I’m not sure where you are, but US libraries 3D print STL files for free. I.e., take the STL file to the library and they’ll make this for you free of charge. Google your local libraries and search their sites for 3D printing for specifics and limitations.
I tried to access the spreadsheet I made that requires aim angles and bracket thickness (defaults to 8mm) and then generates the STL output to print the DogLeg Standup bracket, but it didn’t work so here is a fresh link. DogLeg Standup to STL
Below is the results of making a Full Section Window-Mounted V3 Tube Glare Shield Camera Holder.
The first picture below is the printed results.
The next two pictures show it mounted on a window with a working V 3 with its base attached. This was a temporary mount, that is why so little tape is used.
The picture below shows the field-of-view restriction caused by the shield’s geometry for a 25° Rt aim angle. A 20° Rt angle would have much less restriction. Often the FOV restriction is hiding another restriction, the side frame of the window. In other words, if the camera were free of tube and shield geometry, the window’s side frame would block part of the view.
This last picture is a copy, for viewing, of the PDF file with detailed section dimensions.
Below is a link to the actual PDF with all of the needed V3 section dimensions.
For detailed instructions in a word document format, check this link.
Create Your Own Custom Window Mount Sq Tube Glare Shield Drawing This document explains all of the steps needed to go from a scaled drawing of the camera’s section that includes fit-up allowances, the location of positioning axes, calculating Working Length, positive and negative extrusions, unions, order of rotations, another union, two subtractions, and finally checking the finished product. Then the part is exported to an STL file.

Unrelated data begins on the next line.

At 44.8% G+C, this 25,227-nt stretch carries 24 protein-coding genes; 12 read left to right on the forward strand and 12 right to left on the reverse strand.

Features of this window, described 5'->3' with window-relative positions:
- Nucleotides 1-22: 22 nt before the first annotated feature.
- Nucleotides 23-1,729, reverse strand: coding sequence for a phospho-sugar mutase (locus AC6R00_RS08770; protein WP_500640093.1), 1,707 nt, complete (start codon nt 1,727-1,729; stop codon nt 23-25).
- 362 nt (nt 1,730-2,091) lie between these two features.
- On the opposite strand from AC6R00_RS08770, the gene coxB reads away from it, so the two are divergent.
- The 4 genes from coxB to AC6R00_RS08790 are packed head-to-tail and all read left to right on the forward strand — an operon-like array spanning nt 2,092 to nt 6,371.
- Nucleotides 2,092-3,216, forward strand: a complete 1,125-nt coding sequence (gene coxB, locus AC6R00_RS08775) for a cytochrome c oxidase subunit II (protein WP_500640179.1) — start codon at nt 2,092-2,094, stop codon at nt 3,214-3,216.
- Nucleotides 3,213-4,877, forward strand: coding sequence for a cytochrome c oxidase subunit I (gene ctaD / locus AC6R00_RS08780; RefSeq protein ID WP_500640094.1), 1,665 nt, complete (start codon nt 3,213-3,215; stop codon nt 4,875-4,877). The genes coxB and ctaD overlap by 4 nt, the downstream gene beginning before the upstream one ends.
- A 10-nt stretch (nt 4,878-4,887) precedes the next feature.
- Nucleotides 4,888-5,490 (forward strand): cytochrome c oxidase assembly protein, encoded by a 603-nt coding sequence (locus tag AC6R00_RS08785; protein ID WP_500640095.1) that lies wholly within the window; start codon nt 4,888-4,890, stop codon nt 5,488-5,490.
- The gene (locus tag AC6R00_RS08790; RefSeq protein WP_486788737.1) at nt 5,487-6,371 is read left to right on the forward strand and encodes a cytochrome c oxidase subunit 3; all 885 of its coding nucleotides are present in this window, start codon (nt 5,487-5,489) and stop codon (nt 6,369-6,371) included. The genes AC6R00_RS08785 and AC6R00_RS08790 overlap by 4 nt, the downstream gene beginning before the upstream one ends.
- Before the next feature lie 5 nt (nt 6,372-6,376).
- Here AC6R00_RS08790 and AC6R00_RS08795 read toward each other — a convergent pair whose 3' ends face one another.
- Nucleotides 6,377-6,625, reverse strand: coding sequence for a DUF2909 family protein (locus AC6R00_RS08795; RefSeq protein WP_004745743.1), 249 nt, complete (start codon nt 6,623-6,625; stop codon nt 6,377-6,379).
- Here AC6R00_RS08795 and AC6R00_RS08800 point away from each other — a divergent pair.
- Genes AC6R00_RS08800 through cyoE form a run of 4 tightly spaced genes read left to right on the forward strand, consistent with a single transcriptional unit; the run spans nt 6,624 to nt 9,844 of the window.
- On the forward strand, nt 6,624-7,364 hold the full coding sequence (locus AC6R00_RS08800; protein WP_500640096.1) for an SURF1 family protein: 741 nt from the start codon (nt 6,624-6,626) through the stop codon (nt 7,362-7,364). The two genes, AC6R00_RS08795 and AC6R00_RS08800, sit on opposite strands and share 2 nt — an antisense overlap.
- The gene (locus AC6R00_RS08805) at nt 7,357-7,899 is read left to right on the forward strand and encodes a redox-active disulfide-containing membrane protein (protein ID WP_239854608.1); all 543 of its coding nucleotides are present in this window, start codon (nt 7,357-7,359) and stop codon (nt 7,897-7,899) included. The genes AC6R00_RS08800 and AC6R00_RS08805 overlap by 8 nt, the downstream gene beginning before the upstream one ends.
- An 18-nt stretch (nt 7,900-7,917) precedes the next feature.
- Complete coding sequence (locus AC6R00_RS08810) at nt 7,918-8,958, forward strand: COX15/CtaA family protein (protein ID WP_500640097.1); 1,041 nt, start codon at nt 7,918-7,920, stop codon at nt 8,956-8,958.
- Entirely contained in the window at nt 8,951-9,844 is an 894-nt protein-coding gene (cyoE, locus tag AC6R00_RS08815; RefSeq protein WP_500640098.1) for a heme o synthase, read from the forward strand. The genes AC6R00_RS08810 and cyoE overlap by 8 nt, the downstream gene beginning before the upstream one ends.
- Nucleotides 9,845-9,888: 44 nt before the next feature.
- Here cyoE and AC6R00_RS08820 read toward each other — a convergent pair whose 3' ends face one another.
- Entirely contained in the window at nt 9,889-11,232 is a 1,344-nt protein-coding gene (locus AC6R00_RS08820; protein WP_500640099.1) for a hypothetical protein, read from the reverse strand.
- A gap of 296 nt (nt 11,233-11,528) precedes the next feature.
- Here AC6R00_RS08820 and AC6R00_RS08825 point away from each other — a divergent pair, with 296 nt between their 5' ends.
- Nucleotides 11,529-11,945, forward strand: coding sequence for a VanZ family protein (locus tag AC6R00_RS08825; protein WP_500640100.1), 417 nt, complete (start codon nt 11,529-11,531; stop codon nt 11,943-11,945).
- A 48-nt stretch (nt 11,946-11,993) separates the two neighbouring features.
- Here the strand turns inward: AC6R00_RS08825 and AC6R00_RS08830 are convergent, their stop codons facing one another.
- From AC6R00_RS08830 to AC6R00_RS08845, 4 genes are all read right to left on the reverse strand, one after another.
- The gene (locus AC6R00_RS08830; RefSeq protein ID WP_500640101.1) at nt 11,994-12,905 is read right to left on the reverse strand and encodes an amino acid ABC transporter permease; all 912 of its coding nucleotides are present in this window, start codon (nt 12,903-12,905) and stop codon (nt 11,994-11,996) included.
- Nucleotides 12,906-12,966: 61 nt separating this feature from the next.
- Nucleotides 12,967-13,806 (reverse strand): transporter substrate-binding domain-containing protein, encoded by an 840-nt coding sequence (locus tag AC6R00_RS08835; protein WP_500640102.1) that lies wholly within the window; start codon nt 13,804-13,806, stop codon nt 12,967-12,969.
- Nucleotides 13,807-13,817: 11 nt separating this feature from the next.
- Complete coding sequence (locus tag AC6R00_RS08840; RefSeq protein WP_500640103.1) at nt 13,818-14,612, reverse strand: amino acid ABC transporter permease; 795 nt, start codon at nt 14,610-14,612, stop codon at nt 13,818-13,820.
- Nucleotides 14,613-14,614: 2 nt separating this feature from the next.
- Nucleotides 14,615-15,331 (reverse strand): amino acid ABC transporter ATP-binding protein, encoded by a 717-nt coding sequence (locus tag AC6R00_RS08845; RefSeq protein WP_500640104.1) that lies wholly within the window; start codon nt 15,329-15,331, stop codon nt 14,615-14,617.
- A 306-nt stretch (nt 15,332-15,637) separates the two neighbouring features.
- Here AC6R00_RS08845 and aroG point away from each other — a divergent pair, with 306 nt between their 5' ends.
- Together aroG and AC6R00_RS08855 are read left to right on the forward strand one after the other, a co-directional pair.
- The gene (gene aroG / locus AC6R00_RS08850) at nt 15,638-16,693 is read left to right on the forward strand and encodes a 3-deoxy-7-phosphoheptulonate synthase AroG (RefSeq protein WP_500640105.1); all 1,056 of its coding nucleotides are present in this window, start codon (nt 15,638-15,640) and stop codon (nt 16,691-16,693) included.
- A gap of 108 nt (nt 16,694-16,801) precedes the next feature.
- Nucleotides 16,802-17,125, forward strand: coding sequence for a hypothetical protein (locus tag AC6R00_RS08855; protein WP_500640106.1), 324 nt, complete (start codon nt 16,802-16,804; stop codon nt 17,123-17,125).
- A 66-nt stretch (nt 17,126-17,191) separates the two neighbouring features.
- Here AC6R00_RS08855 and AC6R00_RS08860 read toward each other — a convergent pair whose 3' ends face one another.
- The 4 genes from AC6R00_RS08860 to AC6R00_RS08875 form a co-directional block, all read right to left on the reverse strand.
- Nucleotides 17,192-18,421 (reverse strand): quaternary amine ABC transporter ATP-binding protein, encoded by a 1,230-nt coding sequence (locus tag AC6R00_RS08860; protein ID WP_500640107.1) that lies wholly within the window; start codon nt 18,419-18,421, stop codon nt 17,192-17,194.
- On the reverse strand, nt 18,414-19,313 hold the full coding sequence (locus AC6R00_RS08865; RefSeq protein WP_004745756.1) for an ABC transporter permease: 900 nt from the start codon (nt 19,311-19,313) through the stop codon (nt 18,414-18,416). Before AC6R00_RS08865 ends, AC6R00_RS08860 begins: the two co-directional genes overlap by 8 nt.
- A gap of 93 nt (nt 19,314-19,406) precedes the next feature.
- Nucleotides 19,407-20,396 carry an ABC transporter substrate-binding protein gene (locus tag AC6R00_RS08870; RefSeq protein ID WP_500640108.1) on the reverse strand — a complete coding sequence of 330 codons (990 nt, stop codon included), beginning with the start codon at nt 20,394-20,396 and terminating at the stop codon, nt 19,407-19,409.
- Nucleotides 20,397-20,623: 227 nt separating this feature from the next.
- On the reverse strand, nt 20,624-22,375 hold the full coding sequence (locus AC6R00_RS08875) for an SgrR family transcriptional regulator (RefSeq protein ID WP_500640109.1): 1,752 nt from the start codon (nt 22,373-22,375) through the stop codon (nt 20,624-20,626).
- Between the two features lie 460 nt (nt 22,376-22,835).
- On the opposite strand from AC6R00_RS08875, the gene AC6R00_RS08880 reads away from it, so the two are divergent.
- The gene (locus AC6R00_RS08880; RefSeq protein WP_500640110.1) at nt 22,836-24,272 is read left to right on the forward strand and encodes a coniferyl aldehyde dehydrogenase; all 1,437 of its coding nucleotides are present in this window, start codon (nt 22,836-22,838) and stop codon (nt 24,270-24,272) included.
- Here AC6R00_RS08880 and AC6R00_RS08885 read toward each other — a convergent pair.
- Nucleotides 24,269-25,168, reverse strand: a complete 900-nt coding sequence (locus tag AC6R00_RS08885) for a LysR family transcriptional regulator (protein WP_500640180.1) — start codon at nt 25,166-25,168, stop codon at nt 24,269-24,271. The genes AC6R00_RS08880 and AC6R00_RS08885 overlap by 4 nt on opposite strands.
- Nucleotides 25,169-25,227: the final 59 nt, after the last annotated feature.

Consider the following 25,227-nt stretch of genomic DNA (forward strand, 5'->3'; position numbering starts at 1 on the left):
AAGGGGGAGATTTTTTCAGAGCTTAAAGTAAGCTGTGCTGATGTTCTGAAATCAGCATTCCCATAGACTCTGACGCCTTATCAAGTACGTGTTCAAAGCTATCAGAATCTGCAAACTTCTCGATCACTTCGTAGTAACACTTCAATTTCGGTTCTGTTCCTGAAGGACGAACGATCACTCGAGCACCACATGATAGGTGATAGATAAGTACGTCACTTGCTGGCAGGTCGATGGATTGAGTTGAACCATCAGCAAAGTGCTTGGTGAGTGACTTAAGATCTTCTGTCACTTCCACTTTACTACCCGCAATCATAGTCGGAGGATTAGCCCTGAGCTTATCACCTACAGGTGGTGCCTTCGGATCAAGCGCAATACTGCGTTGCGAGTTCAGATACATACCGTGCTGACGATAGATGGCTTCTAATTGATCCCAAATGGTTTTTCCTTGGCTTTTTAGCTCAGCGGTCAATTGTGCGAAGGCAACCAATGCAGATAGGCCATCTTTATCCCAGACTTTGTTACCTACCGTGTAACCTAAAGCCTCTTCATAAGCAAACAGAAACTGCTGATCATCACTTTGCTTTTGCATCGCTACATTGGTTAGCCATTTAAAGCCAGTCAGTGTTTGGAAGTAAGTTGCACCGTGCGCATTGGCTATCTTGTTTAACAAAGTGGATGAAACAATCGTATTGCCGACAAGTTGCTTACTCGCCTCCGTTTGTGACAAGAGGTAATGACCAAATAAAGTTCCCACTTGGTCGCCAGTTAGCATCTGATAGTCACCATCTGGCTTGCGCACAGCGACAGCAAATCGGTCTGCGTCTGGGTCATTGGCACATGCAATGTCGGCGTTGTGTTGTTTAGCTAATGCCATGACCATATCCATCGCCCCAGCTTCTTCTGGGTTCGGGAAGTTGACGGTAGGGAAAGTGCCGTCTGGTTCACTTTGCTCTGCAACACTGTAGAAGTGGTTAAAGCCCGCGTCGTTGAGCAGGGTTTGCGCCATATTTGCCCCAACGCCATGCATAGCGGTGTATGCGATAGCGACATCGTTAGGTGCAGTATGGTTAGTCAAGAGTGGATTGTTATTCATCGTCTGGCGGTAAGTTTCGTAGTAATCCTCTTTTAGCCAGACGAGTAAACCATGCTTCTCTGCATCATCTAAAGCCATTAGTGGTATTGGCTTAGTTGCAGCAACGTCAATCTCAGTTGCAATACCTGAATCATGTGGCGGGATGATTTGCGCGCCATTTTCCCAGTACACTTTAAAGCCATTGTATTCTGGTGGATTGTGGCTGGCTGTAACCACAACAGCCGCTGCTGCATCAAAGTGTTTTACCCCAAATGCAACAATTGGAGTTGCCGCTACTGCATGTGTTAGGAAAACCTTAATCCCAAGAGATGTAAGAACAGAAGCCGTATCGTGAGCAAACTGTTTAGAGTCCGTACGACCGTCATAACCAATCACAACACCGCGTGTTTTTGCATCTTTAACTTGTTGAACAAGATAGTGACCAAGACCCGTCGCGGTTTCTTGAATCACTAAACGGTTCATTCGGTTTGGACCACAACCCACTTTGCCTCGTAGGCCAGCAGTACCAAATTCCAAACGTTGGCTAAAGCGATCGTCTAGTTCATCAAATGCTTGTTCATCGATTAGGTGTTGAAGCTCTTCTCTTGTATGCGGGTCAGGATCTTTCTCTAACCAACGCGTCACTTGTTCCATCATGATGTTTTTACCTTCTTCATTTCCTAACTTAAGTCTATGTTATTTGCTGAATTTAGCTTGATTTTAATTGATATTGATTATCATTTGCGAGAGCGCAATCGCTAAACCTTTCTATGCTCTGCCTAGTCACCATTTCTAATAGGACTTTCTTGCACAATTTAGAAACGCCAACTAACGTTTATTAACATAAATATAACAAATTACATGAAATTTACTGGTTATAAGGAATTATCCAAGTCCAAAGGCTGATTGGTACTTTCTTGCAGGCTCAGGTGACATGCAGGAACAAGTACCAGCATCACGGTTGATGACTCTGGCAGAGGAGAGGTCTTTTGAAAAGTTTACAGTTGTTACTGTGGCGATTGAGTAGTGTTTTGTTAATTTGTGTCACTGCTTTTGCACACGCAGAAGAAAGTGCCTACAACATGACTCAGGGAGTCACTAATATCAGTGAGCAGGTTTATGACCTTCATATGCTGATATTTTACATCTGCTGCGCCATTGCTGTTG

Could you make the tube part widen as it gets closer to the window, kinda like a dome? So you don’t see the plastic in the camera view.
I am working on two approaches that will solve that issue. But it won’t be printed. It will be folded. Stay tuned.
To eliminate F.O.V restrictions for a 45 deg Rt aim, the shield would need to be about 9" wide and at a very low slope. A 3D print ould be very problematic.
It has been a while since we last communicated through the Wyze Forum. Some of the earlier discussions concerned the camera’s cone of vision. I sent out my procedures for making STL files for square tube and full-section angled window-mounted glare shields. Since then I have been working with flared shields. Since the camera’s field of view is a rectangle, I began working with a square flare instead of a cone flare. I chose the square pyramid flare over a rectangular pyramid for its ease of mating geometry with a baseless V3 camera.
While working with a square pyramid flare, I was able to eliminate the lengthy calculation for the ‘working distance’. Only simple triangular calculations are needed. Soon I will be posting about the pyramid-flared glare shields. If you are interested in a preview of what an 80° 15°Rt 15°Dn pyramid glare shield looks like I will send you an STL file for it. The 80° in the file above refers to the apex angle of the pyramid. I find that 80° and 90° are practical and any larger ones are impractical.
et me know if you are interested.